Of all the issues that have come to light during the federal government shutdown, this “inability” of the Department of Defense to pay death benefits to the families of those killed in action this past week precipitated a flood of incandescent rage by every military blogger, writer and Facebook friend I know. Republican, conservative, Democrat, liberal, apolitical, it didn’t seem to matter. These death benefits are normally paid to the families of service members killed in action and are immediate. They’re designed to help them get through the aftermath of the death notification and the funeral, the loss of the chief breadwinner and expenses of moving (if they decide to go home from where they were stationed), and the cost of traveling to the military base to be present when the bodies of their loved ones return to American soil. As Karen Meredith, a Gold Star Mother whose son Lt. Ken Ballard died in Iraq, said:
“Delaying the death gratuity is disrespectful and cruel to military families who already carry a heavy burden of war. The death gratuity paid to families of the fallen should be considered an essential and immediate payment during the government shutdown. No discussion, no negotiation and no extortion.”
The visceral anger of the military and veteran communities obviously made a difference, since as of the writing of this piece the House has unanimously passed a bill introduced by Rep. John Barber (D.AZ) to reinstate these death benefit payments. The founder of Fisher House has stepped forward, after discussions with Secretary of Defense Chuck Hagel, and will be paying the benefits to the families until this shameful episode is over. Hagel stated that he’s:
“… offended, outraged, and embarrassed that the government shutdown had prevented the Department of Defense from fulfilling this most sacred responsibility in a timely manner. In the days before the shutdown, we warned Congress and the American people that DoD would not have the legal authority to make these payments during a lapse in appropriations. “
When we as a country ask that men and women in uniform put their lives on the line, our obligation, as Abraham Lincoln said in his second inaugural address, is to “care for his widow and his orphan” if they pay that price. Those who died in the past week and a half expected that, their families deserve that. It is shameful that we have to ask a charity that already does so very much for military families during times of crisis to step up and pay what we have promised to our Gold Star families.
We as a country don’t seem to be able to get anything done lately, and the consequences of this are impacting out standing around the world. This latest episode of what some countries must view as a giant temper tantrum of misbehaving toddlers continues to affect the country as the federal workforce is treated like a bunch of toys in a sandbox, thrown out whenever the biggest and crankiest child decides he doesn’t like them.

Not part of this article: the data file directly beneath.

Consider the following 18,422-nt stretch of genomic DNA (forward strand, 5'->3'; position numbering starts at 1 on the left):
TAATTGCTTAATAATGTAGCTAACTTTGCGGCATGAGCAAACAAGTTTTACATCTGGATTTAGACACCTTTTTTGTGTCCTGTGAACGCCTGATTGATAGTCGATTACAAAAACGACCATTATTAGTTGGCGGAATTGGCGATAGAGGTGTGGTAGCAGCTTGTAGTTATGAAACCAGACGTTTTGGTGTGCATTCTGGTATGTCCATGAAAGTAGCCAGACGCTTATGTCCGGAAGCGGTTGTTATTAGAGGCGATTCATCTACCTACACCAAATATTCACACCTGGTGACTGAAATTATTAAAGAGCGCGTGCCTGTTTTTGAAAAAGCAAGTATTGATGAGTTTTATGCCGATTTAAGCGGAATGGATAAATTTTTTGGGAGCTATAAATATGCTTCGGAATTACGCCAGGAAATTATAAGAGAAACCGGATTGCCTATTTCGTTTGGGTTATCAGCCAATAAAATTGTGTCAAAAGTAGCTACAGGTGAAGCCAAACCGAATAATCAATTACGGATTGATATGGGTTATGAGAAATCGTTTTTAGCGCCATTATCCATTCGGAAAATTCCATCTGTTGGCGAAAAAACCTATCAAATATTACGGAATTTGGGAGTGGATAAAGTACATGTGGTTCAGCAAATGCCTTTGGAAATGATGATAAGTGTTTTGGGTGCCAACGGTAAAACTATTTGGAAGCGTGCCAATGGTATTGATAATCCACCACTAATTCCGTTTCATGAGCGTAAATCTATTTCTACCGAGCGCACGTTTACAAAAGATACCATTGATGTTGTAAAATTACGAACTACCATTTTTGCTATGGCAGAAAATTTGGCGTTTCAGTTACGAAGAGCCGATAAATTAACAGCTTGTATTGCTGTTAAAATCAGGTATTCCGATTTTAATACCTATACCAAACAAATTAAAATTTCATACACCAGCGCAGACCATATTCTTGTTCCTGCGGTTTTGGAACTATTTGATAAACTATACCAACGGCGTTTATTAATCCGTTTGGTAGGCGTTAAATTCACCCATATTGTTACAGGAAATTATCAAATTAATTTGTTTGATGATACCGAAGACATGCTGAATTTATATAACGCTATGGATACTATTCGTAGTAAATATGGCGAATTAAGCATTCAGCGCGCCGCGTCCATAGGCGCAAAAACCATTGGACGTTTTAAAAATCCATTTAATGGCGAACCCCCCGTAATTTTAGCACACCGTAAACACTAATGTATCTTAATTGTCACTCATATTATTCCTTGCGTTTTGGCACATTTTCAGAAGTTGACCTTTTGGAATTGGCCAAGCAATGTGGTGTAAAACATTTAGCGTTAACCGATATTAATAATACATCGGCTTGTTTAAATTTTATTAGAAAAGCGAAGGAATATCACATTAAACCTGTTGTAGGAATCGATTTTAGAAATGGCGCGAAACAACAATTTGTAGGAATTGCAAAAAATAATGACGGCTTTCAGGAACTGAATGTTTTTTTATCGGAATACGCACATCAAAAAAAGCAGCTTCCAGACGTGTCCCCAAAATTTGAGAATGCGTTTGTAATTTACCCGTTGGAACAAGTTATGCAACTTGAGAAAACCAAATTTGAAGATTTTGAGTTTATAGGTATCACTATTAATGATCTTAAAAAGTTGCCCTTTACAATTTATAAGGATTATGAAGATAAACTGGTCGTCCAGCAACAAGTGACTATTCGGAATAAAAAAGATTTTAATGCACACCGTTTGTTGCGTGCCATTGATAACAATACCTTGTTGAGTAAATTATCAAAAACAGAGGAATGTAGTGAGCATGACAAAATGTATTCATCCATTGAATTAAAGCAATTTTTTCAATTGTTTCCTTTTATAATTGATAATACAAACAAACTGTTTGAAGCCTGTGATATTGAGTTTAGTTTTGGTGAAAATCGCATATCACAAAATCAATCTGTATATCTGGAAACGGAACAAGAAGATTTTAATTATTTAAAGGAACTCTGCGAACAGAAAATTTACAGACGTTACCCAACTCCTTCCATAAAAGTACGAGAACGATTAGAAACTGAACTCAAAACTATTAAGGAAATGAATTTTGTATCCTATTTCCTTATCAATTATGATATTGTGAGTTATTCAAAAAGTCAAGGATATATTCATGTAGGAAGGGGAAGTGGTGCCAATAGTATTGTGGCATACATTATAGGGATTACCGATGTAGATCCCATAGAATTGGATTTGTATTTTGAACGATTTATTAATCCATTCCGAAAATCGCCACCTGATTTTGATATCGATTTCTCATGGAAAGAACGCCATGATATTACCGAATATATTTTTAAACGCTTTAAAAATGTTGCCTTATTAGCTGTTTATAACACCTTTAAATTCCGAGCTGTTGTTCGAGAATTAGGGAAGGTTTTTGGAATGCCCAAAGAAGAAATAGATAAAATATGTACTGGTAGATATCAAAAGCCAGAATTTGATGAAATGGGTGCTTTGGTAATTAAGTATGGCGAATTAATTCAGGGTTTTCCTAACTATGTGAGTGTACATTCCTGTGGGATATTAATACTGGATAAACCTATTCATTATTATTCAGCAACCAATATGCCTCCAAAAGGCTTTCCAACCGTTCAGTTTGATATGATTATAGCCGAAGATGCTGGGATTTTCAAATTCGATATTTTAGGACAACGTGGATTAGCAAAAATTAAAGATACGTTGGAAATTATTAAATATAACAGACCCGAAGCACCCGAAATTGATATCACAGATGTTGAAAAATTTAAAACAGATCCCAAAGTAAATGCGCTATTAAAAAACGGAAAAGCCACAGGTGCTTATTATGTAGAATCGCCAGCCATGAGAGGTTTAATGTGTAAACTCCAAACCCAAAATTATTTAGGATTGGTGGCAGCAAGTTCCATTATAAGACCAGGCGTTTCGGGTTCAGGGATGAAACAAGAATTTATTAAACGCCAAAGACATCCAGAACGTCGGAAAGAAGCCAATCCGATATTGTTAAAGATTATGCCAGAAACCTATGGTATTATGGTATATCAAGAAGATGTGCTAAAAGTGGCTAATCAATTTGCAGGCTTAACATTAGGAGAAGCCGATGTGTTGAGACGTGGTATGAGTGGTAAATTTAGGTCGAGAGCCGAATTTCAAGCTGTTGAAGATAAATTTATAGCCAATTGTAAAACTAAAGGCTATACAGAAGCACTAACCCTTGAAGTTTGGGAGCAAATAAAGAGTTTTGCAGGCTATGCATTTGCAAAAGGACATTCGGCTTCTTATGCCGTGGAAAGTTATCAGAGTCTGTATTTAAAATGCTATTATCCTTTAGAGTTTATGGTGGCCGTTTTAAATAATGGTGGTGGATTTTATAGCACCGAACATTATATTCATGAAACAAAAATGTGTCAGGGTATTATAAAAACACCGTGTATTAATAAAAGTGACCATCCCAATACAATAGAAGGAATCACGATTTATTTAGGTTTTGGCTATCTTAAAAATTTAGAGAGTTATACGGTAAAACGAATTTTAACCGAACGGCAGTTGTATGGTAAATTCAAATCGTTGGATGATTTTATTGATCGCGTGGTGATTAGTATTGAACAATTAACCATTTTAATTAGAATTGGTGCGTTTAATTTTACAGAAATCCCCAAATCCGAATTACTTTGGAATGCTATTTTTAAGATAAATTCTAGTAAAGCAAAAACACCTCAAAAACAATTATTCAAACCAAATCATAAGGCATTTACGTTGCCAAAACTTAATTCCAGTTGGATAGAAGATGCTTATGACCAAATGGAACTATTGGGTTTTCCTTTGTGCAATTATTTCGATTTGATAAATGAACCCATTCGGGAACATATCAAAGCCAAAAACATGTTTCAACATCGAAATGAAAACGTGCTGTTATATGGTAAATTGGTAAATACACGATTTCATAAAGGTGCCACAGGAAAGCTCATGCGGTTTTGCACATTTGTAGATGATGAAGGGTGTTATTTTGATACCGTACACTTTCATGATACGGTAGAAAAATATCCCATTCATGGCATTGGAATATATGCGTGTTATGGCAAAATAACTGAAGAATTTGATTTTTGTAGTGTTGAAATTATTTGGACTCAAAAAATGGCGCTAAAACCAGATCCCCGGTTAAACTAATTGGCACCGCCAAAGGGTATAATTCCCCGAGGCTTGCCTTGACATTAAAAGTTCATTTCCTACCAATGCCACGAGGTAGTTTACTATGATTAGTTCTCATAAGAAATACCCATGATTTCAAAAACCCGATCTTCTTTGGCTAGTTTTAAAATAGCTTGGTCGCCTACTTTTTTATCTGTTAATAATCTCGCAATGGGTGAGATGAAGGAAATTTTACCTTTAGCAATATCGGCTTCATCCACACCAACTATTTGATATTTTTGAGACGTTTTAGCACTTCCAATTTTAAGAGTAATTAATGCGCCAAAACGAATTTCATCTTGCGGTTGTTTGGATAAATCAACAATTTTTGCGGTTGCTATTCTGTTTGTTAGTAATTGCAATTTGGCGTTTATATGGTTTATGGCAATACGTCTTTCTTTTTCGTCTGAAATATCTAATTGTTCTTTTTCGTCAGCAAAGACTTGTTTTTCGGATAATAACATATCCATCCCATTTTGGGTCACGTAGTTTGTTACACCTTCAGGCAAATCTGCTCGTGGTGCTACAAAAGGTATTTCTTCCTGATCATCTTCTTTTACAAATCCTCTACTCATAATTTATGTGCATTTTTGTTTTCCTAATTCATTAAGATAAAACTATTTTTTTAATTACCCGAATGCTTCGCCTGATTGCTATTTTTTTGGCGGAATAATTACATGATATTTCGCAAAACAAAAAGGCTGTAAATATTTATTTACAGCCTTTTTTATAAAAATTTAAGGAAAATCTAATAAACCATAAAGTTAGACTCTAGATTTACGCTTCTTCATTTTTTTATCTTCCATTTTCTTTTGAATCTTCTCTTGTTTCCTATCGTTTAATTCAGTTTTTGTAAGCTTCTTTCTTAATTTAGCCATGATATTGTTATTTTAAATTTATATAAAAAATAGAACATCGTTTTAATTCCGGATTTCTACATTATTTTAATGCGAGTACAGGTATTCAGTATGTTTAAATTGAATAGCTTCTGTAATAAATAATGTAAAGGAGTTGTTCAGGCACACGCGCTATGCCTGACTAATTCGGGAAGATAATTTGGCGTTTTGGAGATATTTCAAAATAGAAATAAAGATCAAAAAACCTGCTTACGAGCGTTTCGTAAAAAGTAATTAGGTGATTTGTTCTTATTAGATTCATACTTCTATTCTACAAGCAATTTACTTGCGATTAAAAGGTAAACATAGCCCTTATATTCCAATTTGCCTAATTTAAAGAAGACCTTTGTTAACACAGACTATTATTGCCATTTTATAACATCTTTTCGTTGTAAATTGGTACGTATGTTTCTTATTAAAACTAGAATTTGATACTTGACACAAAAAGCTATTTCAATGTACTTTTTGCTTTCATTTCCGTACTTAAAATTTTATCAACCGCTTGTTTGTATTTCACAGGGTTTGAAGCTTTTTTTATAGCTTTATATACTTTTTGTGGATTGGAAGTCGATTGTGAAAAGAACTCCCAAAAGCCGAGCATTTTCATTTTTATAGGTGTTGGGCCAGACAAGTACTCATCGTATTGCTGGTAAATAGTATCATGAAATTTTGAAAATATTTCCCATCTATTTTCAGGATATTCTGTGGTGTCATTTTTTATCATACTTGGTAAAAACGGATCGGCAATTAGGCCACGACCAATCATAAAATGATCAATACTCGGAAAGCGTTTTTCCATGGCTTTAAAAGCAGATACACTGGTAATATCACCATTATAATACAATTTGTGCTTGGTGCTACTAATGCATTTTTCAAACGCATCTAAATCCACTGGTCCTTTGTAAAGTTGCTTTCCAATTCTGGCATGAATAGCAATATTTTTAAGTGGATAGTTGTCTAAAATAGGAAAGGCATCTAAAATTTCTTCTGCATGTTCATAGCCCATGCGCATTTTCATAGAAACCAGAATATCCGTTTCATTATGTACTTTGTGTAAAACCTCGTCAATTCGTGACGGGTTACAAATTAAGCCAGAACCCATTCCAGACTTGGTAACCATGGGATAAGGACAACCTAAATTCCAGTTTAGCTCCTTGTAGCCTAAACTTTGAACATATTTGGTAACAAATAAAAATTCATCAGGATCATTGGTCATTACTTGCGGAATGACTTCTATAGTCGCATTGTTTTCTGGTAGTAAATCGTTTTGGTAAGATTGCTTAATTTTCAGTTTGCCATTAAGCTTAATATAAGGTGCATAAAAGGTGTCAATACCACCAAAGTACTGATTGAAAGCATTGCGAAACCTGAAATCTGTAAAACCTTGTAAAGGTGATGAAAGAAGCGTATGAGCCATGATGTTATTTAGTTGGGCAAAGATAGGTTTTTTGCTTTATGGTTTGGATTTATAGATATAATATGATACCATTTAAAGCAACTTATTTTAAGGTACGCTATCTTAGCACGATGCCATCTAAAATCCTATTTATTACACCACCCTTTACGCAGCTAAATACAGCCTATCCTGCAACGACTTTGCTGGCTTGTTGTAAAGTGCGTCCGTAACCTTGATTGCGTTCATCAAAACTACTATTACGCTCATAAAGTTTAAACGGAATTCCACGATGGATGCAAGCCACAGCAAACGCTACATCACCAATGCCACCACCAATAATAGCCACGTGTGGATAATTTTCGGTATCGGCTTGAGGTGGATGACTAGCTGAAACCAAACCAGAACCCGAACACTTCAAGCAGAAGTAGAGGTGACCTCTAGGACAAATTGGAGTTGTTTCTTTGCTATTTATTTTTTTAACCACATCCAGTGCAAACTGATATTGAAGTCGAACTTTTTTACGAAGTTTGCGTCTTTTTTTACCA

The other effects of the shutdown, with the emergency passage of this Act and that, and the piecemeal attempts to reassemble the support structure of the military and defense community, are ongoing. One group of civilians is furloughed while another group isn’t, depending on who determes whether or not they are “essential.” Many of the civilian workers furloughed in the past and currently, are veterans themselves. They already lost 20% of their pay in the past few months, as sequestration hit. Now, they are told to go to work, but they may or may not be paid, or stay home with/without pay. Is it any wonder that many DoD civilians are job hunting, hoping to get a new position anywhere that isn’t going to be subjected to these exercises in dysfunctional government?
Support for military families is spotty. Families in the midst of a Permanent Change of Station — being moved by Uncle Sam from state to state or country to country because of military needs — are hoping they can complete their moves before transportation services shut down, all the while wondering if they will be moving as a family or if the service member in the household will have to go alone, hoping they can figure out schedules for moving household goods and changing schools, if there are children involved.
There are so many other lower profile effects on military families because of the shutdown that go unreported. A friend’s child, who had undergone surgery and needed pain medications, was told he wasn’t covered by Tricare (the health program for military members and their families), because the defense enrollment eligibility reporting system hadn’t processed their paperwork before being shut down. Education centers on military posts are closed, so no payments for classes will be made, there will be no testing, no educational counseling services are being staffed, and, according to Rosemary Freitas Williams in the DoD Live Blog , Family Support Centers staffing is optional at the decision of commanders of specific posts. The Veterans Administration is shutting down some offices, and the backlog of claims is growing again.
How much longer will this go on? Will we continue to lurch from one outrage to another, with furious denunciations on social media driving what will be paid for and what won’t? How much longer will the military be used as a convenient punching bag?
Karen Francis is a military spouse and writer in the Washington DC area. She is the military family editor at The Broad Side.
Photograph by Steven Francis Photography, used by permission.